NIKITA Miller, Jamaica’s captain for the recent Nagico Super50 cricket competition in Trinidad & Tobago, says he was encouraged by the performance of the relatively inexperienced squad at the tournament.
Jamaica were eliminated at the semi-final stage after a six-wicket defeat to Guyana.
Jamaican openers Nkrumah Bonner and left-hander John Campbell added 51 for the first wicket. After a top-order collapse, wicketkeeper batsman Horace Miller made an attacking 64 to help Jamaica to 188.
Campbell, the part-time off-spinner, took 3-20 off six overs, but it was not enough to stop the Guyanese, who were led by West Indies left-hander Shivnarine Chanderpaul’s unbeaten 98.
“I was very much encouraged by the show. Even the way we started out our innings in terms of the batting. It’s not where we need to be, but it’s an improvement [on some of the previous seasons in 50-over cricket],” Miller said.
“Even in the semi-finals we were 50 without loss, but some inexperience and one or two bad decisions set us back. We just didn’t have the depth in terms of experience. [Horace] Miller played a blinder in the semi-finals and that brought us to a score we could have defended. If it wasn’t for that great innings by Shiv we could have won.”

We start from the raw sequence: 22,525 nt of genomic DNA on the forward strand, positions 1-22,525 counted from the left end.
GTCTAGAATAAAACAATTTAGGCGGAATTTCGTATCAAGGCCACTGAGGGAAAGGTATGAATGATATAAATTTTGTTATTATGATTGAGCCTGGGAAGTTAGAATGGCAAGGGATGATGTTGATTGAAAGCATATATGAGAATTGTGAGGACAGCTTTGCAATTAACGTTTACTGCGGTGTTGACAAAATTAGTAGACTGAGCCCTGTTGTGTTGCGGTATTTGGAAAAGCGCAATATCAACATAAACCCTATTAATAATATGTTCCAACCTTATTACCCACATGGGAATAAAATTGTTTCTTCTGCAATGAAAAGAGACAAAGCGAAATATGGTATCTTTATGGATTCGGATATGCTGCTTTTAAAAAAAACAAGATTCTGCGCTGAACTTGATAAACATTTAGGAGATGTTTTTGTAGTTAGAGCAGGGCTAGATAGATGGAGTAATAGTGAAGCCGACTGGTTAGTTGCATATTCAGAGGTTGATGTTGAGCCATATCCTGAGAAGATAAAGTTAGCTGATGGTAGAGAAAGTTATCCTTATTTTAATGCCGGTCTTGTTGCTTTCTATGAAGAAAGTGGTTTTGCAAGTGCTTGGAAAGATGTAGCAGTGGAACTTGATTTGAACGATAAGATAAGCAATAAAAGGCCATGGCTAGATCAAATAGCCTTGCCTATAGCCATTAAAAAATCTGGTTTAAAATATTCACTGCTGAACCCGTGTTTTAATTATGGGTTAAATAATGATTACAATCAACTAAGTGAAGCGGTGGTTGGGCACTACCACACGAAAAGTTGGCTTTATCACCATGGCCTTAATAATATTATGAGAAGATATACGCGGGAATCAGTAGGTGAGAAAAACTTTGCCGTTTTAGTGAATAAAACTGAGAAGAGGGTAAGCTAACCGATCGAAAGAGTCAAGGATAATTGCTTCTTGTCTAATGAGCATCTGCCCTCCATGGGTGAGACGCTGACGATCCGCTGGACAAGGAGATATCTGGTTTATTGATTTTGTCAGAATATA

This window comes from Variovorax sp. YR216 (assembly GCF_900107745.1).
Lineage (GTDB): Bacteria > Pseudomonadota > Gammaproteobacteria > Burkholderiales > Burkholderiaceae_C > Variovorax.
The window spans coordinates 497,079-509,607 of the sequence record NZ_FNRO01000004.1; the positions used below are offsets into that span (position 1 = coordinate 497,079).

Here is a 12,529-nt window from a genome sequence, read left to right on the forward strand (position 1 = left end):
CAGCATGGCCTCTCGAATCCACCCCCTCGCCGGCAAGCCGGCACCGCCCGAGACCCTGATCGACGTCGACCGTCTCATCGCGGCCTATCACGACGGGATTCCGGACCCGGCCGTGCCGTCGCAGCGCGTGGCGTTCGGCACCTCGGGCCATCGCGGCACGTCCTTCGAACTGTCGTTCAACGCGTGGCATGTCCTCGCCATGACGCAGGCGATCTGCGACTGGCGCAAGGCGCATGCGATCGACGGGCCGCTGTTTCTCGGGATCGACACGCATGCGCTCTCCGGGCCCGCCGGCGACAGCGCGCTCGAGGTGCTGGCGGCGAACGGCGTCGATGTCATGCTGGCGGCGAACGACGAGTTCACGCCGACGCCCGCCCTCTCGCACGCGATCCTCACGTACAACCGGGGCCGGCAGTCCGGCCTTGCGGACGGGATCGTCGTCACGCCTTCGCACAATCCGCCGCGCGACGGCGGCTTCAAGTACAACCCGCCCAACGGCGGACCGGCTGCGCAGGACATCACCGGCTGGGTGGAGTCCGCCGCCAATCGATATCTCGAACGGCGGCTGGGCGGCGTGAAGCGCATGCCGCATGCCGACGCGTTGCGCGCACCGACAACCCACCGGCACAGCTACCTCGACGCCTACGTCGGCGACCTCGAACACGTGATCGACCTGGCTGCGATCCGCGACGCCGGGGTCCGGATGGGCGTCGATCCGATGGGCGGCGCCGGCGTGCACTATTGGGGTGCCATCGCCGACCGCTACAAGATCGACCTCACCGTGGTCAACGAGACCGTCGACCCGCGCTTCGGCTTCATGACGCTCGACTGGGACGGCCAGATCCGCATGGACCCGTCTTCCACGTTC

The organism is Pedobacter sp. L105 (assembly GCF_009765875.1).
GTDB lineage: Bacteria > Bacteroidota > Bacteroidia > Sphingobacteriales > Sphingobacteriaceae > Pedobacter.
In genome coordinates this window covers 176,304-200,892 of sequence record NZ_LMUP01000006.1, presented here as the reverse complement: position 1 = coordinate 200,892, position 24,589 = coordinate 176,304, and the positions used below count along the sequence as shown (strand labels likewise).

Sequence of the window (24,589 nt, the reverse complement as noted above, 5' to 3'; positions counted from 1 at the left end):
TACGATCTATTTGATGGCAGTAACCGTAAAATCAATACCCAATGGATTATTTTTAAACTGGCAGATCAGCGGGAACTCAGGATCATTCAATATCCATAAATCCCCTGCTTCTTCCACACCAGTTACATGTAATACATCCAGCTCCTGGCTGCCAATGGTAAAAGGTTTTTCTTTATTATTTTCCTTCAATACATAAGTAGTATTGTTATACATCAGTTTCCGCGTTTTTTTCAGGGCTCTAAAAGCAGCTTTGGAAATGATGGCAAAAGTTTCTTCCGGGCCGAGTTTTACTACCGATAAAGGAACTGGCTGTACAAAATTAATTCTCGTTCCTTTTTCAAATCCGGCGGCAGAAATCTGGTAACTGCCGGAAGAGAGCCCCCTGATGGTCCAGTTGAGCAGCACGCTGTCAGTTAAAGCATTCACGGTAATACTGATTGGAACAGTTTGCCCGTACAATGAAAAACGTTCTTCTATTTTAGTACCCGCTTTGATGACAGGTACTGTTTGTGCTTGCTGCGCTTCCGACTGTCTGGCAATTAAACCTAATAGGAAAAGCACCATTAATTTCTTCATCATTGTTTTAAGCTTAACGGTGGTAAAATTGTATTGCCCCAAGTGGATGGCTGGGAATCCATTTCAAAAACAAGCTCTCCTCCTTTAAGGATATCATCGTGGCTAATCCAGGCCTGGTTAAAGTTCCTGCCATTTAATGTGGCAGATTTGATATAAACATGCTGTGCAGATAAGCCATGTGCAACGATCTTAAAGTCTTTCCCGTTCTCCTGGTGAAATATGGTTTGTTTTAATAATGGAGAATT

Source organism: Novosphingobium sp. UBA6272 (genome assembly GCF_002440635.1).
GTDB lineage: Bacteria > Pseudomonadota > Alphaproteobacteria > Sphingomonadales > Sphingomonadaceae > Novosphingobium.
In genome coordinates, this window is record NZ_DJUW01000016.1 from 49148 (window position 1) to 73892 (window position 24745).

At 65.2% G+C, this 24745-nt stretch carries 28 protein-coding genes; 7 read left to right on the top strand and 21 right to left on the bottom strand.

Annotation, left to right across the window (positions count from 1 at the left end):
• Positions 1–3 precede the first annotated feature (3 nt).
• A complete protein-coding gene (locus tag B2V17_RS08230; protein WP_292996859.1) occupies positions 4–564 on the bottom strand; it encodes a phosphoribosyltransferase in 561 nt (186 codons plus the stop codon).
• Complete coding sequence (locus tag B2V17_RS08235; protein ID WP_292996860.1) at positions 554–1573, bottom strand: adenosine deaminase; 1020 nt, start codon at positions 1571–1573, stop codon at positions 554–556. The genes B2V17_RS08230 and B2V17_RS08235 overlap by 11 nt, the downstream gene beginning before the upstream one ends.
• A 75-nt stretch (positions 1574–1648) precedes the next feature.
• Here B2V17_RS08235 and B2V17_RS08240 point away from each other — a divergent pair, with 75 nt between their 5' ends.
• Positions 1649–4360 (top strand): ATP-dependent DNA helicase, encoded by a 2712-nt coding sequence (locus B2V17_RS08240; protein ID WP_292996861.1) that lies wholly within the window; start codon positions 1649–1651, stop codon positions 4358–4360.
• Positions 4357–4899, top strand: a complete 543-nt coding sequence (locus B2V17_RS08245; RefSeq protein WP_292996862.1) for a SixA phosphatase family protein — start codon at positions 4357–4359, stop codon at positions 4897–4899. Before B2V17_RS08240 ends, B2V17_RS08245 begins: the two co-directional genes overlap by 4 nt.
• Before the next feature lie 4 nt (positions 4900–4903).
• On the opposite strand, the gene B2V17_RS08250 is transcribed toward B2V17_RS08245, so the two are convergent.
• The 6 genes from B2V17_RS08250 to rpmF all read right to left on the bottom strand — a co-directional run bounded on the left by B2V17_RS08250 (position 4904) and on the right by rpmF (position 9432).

Hosts and eventual champions Trinidad & Tobago had beaten Jamaica, edging them in a close affair during the group stage.
The 32-year-old Miller credited medium-pacer Derval Green and leg-spinner Damion Jacobs for how well they acquitted themselves, despite being new to Jamaica’s 50-over set-up.
“We bowled well throughout the tournament and Green and Jacobs as first-timers were good. I didn’t see the nerves you would sometimes expect to see from first-timers. In the games against very experienced opposition they came up short, but I can understand why. I hope the younger guys can build on that and get stronger and better.”
Miller, arguably the most prominent left-arm spinner in the region in recent years, said the pre-tournament preparation had put the squad in a good position to compete for the Nagico Super50 title.
“I’m confident the preparation we put in ahead of the tournament had a lot to do with how they performed,” he explained.
The West Indies spinner said he is disappointed the tournament was not longer to allow each team to get more games, so that players can better hone their craft for international cricket. He argued that there were still too many cases of bowler-friendly pitches, which he felt did not always produce a fair battle between bat and ball.
Miller, however, added that regional batsmen should “find ways” to score runs even on surfaces which are challenging